This year’s theme centred on the idea of ‘Transforming retail today, tomorrow and beyond’ to survive in an age of disruption. Retail leaders – Dr. Sean Sands and Dr. Violet Lazarevic – thoughtfully took to the stage and shared their global perspective on these interruptions and trends affecting our industry. Their presentation included key findings from the Global Retail Index plus learnings from their attendance at the 2015 Congress in Rome.
Kicking off the seminar, Dr. Sean Sands, Research Director at the Australian Centre for Retail Studies (ACRS), said that given the rapid and accelerating pace of change in the sales environment, retail disruption was a key concern for global brands today.
“What’s important is that these disruptions should not be seen as a complete loss of power in communication with consumers. On the contrary, it should be seen as an opportunity for greater engagement with consumers as they make their purchase decisions,” said Dr. Sands. “Brands need to move beyond purely push-style communication and need to formally embrace word-of-mouth and maximize direct interactions.”
Given I work in the physical retail industry, Dr. Sands’ sentiment resonated well with me and reconfirms my positioning about how my own clients should be investing in their sales and marketing dollars. Since online retailers don’t have the luxury of human interaction, his notion of maximizing direct interactions supports my existing view that retailers with a physical presence can still gain competitive advantage over pure-play online retailers. That is not to say that online channels don’t have a place in the consumer purchase journey. On the contrary, they play a key role especially in the form of product research, pricing, and availability. Dr. Sands encourages all retailers to embrace an omnichannel approach therefore ensuring that they’re serving the needs of customers across every touchpoint both online and offline.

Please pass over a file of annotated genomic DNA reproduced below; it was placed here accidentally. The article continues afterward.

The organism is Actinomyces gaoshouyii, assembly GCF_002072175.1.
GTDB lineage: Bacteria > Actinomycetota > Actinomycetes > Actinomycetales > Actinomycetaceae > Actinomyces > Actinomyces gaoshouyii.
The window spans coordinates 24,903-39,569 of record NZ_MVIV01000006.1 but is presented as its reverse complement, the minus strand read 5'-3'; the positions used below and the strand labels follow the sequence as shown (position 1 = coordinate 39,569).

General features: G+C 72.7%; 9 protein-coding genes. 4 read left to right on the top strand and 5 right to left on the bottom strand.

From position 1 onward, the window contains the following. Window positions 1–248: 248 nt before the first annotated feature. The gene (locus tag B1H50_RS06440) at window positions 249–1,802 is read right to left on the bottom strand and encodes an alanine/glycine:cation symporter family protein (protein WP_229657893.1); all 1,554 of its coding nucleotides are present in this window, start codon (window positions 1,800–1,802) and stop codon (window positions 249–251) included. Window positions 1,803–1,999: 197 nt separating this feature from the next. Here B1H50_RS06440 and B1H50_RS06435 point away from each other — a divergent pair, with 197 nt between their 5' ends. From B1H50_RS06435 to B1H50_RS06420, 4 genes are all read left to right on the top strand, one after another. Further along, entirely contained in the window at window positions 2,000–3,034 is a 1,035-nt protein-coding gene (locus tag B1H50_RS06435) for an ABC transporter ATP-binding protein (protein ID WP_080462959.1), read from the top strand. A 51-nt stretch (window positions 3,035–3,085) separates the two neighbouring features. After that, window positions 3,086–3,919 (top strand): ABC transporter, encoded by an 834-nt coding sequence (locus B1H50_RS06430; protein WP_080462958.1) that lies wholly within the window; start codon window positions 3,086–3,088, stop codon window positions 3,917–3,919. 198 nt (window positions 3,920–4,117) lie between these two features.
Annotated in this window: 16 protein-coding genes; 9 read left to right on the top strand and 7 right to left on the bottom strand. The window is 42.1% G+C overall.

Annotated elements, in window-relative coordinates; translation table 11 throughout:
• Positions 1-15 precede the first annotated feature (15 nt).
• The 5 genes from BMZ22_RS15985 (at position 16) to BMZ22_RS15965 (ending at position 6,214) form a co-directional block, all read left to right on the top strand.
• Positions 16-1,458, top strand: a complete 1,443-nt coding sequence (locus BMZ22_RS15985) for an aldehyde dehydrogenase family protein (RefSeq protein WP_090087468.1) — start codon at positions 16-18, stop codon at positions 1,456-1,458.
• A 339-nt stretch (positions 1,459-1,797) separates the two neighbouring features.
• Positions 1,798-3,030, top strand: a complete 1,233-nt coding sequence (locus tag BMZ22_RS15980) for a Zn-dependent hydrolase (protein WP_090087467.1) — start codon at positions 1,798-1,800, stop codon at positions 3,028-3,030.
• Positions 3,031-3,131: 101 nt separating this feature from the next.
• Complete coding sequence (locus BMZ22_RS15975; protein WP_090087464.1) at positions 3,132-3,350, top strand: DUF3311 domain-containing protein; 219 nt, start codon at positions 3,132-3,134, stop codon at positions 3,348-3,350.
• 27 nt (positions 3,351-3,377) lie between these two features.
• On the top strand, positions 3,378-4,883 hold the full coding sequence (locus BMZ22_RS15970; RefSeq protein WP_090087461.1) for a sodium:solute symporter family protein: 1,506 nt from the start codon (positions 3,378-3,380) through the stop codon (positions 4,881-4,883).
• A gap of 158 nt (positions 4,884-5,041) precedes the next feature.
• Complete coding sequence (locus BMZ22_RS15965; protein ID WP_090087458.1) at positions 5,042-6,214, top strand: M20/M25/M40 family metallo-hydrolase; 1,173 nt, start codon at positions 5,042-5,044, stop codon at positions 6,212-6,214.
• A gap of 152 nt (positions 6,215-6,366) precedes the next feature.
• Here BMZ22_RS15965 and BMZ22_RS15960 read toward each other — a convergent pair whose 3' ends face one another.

Dr. Violet Lazarevic added to the purchasing journey conversation by touching on the notion of customer-centricityand the importance of getting technology right. As customers personalised expectations are growing, she explained that customers exceedingly want brands to know them well and give them tailored service both in-store and online. Dr. Lazarevic referenced award winning retailers – such as Amazon, MM Lafleur, Purina, Eataly, Levi’s and Disney – who are serving up memorable retail experiencesin both their online and offline channels. These best in class brands are integrating technology and traditional retail practices by investing in two areas: data collection and shop floor education.
Fortunately for these big brands they have the luxury of both big data and big budgets. Their hearty customer data pool supports the development of highly personalized transparent messages and services. Sadly, not every brand has the robust data or deep pockets to deliver such mass customization.
But Dr. Lazarevic did deliver some good news. All brands – big and small – still have the opportunity to evolve brand relationships into two-way conversations. Retailers and brands, for the most part, still have the luxury of having two-way dialogue via their bricks and mortar store.
My take-away from the seminar is clear. While online technologies offer consumers convenience, speed, ease of use, brick and mortar stores still have a distinct advantage– face to face personal interaction between the consumer and the sales associate in-store. These personal exchanges offers opportunities to expand and enhance customer relationships by building loyalty and encouraging purchases.
Again this was music to my ears. As a retail sales and marketing agency, we know first-hand that customer experience trumps price and product almost every time. There is no doubt that service is one of retail’s main differentiators for success and competitive advantage.
For further information on the World Retail Congress.
By Nabih (Nabs) Awad, Group Account Director, CPM Australia